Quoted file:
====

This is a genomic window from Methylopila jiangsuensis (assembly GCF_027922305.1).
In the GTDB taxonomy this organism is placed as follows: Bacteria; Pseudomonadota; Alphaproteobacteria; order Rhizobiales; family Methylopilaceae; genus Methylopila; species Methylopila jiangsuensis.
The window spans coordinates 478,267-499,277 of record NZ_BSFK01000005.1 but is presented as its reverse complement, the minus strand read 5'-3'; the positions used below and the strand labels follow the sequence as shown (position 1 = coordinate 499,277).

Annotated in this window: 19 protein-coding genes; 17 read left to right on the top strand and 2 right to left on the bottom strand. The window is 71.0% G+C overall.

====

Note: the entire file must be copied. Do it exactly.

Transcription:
This is a genomic window from Methylopila jiangsuensis (assembly GCF_027922305.1).
In the GTDB taxonomy this organism is placed as follows: Bacteria; Pseudomonadota; Alphaproteobacteria; order Rhizobiales; family Methylopilaceae; genus Methylopila; species Methylopila jiangsuensis.
The window spans coordinates 478,267-499,277 of record NZ_BSFK01000005.1 but is presented as its reverse complement, the minus strand read 5'-3'; the positions used below and the strand labels follow the sequence as shown (position 1 = coordinate 499,277).

Annotated in this window: 19 protein-coding genes; 17 read left to right on the top strand and 2 right to left on the bottom strand. The window is 71.0% G+C overall.